Copyright & Creative Commons: Lesson Plan
Students understand how to legally adapt and reuse Creative Commons and public domain material. This means that students:
- understand what copyright is;
- understand the range of Creative Commons licences;
- can choose and apply a creative commons licence for their own work;
- find content that can be reused and remixed;
- learn how to correctly attribute remixed works; and,
- understand plagiarism.
In general, copyright works cannot be copied, adapted, remixed, reused or shared without the copyright holder’s permission. In New Zealand, copyright lasts for the life of the author plus fifty years. For more information, see the Copyright Council’s Introductory Factsheet.
When material falls out of copyright, it enters the public domain. In New Zealand, all works produced by an author who died in 1962 or earlier are in the public domain.
Remember, copyright also applies on the Internet.
Creative Commons Aotearoa New Zealand provides a series of licences which give users permission to share and adapt copyright works.
This video provides basic information about the licences: Creative Commons Kiwi
More resources explaining the Creative Commons licences can be found at Creative Commons Aotearoa New Zealand.
Creative Commons International provide a more philosophical take on remix and adaptation: Building on the Past.
How to Adapt, Remix and Attribute Your Sources
All Creative Commons licences require users to attribute their sources. If you fail to attribute properly, you violate the terms of the licences. While attribution can take several difference forms, in essence you should include:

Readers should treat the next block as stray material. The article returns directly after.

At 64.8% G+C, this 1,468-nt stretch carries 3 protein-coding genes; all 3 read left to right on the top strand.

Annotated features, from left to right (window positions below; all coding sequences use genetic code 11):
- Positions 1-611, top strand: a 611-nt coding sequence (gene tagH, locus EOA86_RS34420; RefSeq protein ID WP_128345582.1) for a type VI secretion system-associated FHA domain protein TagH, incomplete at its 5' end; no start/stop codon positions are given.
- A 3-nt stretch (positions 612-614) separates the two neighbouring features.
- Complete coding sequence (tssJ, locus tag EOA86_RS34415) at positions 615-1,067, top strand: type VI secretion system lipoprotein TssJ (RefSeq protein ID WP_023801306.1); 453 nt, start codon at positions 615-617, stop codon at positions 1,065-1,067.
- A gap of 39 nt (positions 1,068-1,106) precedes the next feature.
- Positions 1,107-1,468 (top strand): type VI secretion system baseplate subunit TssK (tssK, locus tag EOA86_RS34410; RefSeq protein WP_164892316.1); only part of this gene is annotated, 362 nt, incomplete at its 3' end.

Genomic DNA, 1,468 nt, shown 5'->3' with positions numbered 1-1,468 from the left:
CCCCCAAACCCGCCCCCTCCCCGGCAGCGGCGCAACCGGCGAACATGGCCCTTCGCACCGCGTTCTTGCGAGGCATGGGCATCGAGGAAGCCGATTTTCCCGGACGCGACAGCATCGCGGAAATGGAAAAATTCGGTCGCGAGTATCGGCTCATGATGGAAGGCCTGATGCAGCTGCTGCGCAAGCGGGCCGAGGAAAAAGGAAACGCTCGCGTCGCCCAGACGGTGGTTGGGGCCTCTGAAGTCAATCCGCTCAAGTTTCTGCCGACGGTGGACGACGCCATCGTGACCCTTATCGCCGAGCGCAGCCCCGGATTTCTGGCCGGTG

- the name of the author or creator;
- the title of the work;
- a link to the work’s URL;
- a link to the Creative Commons licence the author or creator used;
- any additional information required in the licence statement.
You can put this information at the end of your work, or on the work’s webpage.
This Free to Mix guide outlines how to find and reuse digital content.
This fact sheet from Creative Commons Australia goes into more detail about using attributing Creative Commons works.
- ‘Building on the Past’ argues that all creativity builds on the past. Is this true? Discuss some examples of famous artists—such as Shakespeare, Walt Disney and Peter Jackson—who famously adapted earlier works. Is all creative work a remix of one kind or another?
- Discuss with students the differences between copyright, the Creative Commons licences and the public domain, using a scale from ‘most free’ to ‘most restrictive.’
- Discuss with students the difference between remix and plagiarism, leading into a discussion of the importance of attribution. Students should always credit the original creator when reusing work. Highlight the importance of note taking, summarising and referencing to keep track of all sources.
This game reinforces the different licences and makes students think about how you can mix and match different licence types.
- What is the purpose of copyright?
- If we didn’t have copyright, would we still have creative work? Why or why not?
- What’s the difference between plagiarism and ‘inspiration’?
- What’s the difference between owning a song and owning a car?